Evolutionary lability and adaptive plasticity in mechanisms of behavior

Genes shape how individuals respond to their environment, and this environmental sensitivity influences behavior, life history, and fitness. This project seeks to understand how genes and developmental conditions together influence the brain, and how that interaction alters social behavior. We take advantage of extensive information on genetic and environmental influences on the behavior of guppies, small fish that have evolved numerous behavioral responses to predators. Guppies that experience high and low levels of predation in the wild are being raised in laboratory conditions with and without predator exposure. Genetic and molecular experiments will link the patterns of gene expression in different brain regions to neural activity patterns and to the resulting social behaviors. Results will demonstrate whether similar behavioral traits (e.g., increased sociality in fish from high-predation locales and in fish exposed to predators) rely on the same genomic and brain activity patterns, or if they can emerge from a variety of neural mechanisms. These findings will also reveal how sensitivity to the environment shapes the evolution of behavior. Our novel experimental approach will provide a model for other researchers seeking to understand the impacts of gene expression differences on behavior. Molecular basis of life history evolution in Drosophila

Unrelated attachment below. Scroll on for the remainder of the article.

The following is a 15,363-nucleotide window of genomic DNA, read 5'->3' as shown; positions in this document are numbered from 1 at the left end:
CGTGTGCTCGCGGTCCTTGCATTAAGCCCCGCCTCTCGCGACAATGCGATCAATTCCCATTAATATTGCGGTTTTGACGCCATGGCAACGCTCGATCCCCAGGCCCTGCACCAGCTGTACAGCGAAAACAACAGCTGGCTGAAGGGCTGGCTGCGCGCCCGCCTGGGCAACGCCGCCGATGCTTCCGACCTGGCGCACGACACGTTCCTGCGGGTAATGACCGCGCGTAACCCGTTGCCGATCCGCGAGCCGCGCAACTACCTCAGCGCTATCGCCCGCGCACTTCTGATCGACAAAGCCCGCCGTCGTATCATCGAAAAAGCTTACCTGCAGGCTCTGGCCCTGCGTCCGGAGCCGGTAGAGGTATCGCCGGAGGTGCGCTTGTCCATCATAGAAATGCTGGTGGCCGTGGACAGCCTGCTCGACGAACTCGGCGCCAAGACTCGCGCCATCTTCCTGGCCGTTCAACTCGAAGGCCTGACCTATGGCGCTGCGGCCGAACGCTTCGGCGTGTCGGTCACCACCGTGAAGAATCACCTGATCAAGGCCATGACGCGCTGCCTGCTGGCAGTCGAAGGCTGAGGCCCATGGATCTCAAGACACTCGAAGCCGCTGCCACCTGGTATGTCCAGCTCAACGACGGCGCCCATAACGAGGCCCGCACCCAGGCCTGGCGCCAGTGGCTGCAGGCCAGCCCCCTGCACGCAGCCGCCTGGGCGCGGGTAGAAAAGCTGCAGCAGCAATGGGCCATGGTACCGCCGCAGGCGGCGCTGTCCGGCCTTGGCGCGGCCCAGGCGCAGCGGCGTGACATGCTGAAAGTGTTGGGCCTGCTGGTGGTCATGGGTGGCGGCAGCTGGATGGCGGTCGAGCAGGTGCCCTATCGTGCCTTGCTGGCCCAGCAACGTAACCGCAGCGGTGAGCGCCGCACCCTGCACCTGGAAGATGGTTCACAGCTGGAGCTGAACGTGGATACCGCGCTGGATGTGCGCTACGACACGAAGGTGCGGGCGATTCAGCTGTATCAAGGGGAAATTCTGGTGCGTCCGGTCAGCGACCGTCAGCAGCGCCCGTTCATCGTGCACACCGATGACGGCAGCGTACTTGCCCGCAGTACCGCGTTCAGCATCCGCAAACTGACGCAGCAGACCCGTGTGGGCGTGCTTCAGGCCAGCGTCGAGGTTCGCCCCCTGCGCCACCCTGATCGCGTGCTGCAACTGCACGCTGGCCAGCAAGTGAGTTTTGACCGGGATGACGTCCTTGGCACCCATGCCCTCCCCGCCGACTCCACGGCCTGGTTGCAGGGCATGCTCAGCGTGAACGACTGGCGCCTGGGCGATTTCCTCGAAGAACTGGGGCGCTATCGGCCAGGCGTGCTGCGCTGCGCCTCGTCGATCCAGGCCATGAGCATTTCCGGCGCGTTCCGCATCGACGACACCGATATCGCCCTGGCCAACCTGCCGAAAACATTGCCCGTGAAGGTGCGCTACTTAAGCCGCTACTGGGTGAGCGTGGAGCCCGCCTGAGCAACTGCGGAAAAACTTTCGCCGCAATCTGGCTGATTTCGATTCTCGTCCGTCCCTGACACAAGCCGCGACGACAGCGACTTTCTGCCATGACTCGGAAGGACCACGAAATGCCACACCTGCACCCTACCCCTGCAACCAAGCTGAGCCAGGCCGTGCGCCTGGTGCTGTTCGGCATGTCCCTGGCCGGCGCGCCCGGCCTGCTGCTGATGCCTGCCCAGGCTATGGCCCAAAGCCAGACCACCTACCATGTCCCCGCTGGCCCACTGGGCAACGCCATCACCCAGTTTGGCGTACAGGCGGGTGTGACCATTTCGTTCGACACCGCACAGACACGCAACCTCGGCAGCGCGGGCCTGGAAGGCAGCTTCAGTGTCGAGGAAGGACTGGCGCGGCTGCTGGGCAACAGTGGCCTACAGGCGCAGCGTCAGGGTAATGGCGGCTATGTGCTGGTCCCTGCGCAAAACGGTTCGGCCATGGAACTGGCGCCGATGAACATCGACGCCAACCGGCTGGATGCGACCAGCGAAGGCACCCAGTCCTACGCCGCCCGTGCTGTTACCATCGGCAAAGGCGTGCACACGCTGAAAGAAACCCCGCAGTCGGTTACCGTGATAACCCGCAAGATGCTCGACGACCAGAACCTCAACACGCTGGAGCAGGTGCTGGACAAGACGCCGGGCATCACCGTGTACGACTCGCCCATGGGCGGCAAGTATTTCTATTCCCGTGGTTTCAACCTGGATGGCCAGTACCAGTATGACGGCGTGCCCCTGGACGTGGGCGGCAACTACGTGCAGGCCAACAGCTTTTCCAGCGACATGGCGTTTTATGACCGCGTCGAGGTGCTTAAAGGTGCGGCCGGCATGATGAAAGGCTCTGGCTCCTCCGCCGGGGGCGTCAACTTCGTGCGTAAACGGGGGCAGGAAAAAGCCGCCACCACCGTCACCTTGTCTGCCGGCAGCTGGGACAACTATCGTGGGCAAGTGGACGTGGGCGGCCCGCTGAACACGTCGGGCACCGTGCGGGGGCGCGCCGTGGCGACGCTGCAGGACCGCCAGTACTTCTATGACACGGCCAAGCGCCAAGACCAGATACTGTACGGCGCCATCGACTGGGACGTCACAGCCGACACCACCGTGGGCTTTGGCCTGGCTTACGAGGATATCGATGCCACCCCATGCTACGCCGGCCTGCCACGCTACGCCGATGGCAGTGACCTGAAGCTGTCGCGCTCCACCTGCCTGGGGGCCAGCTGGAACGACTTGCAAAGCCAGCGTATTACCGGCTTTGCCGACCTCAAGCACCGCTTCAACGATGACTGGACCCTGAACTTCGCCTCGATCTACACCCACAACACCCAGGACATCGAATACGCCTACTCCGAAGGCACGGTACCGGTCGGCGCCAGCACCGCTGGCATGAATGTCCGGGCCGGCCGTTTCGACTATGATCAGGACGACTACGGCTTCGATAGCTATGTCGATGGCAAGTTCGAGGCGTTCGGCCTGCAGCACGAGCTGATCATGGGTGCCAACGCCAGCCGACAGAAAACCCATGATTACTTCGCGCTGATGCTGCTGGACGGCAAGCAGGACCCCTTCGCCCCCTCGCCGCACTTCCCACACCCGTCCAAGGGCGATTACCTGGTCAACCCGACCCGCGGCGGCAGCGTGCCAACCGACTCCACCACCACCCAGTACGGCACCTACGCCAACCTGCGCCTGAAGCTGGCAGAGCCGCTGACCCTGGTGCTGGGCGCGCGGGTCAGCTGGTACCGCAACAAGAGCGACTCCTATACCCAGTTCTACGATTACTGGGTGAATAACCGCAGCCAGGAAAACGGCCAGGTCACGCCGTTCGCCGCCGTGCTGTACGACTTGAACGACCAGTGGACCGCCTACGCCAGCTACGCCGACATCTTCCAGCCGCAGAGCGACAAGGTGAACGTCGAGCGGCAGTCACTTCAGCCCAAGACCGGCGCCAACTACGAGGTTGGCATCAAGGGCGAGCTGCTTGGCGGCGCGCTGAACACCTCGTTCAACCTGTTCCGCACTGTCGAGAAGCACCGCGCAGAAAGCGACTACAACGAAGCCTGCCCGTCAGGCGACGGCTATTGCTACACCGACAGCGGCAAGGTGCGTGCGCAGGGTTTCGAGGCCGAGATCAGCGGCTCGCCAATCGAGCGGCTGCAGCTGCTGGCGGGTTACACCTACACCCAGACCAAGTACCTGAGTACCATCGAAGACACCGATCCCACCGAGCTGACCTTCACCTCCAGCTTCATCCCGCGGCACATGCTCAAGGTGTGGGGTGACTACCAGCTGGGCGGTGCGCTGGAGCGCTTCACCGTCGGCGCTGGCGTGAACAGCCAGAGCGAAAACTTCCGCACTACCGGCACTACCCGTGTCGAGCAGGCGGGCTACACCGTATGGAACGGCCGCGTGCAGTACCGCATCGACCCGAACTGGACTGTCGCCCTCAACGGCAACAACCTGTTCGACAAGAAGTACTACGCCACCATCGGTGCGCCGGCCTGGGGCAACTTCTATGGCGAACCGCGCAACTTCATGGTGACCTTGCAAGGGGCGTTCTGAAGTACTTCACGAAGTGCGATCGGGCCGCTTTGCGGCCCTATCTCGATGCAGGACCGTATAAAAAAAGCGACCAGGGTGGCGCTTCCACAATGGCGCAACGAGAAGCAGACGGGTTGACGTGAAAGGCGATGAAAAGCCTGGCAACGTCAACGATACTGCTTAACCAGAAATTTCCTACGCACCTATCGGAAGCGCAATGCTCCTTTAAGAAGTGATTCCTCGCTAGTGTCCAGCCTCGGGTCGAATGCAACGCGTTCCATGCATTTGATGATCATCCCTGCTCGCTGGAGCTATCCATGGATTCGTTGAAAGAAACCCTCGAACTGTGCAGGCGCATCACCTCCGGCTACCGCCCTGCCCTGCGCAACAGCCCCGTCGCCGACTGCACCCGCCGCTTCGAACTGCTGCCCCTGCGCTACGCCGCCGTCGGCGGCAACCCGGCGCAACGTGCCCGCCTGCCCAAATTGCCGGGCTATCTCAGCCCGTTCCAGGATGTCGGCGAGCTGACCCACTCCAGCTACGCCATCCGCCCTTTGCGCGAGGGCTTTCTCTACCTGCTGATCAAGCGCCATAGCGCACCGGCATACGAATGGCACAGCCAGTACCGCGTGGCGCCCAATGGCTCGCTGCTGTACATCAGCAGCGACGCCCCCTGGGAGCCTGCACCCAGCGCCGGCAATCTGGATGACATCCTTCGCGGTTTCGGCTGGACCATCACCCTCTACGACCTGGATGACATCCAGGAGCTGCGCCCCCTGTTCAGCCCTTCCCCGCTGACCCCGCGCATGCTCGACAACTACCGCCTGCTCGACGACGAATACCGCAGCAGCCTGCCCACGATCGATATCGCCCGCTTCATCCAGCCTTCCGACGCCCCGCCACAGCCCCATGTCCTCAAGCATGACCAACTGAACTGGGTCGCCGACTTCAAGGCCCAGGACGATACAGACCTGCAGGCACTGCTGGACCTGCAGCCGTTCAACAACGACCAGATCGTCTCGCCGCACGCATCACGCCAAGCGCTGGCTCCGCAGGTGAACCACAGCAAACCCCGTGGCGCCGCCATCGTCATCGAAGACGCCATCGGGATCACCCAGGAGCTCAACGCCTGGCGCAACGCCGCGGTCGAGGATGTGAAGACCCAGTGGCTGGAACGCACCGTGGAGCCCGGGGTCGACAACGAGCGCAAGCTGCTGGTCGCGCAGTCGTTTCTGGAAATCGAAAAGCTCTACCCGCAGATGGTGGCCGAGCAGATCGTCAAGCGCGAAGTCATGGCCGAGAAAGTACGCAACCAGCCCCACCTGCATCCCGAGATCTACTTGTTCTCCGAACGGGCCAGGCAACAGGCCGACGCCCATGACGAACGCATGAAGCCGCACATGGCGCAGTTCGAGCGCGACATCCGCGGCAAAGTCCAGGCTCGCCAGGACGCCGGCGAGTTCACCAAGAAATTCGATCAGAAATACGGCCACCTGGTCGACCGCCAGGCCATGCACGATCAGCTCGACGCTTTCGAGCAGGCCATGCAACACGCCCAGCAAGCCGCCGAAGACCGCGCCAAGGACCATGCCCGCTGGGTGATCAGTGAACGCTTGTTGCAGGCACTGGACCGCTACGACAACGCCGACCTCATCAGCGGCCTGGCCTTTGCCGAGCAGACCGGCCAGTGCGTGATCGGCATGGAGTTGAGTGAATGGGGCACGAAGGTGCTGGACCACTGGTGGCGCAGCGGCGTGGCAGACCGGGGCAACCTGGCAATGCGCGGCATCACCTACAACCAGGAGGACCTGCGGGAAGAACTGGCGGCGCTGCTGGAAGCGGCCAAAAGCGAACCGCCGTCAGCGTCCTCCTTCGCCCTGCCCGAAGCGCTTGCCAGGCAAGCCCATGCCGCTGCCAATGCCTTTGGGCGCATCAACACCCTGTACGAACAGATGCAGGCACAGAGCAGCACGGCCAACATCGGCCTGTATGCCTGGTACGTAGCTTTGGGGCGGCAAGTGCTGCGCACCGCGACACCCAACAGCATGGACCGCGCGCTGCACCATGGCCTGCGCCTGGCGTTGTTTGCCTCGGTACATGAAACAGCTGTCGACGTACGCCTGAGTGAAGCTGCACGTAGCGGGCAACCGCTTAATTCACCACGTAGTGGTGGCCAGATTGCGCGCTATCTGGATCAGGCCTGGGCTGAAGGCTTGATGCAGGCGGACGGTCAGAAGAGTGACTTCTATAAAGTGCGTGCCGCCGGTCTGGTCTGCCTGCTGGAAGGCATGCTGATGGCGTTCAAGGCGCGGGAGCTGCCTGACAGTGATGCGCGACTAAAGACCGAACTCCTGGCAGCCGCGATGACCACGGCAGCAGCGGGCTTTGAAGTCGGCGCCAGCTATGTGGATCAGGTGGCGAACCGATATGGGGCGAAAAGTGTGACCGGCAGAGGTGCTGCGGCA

Organisms are enormously genetically diverse, even for traits like reproductive behavior, lifespan and fecundity. During the past decade, genes affecting longevity and fertility have been discovered by mutating those genes in laboratory animals and observing the resulting effects. For example, mutations in genes controlling insulin signaling can increase the longevity of worms, fruit flies, and mice by 100% or more. These results beg the question: are the same genes are responsible for natural variation in lifespan among individuals, populations, and species?. This project addresses this question by discovering the genetic basis of lifespan differences between long- and short-lived populations of fruit flies, Drosophila melanogaster. Gene expression profiling, full genome sequencing, and new statistical techniques are being deployed to identify the genes contributing to longevity and fertility differences. Most of the proposed candidate genes are shared between insects and humans, and knowing which genes cause variation in fly lifespan will have important implications for biomedicine.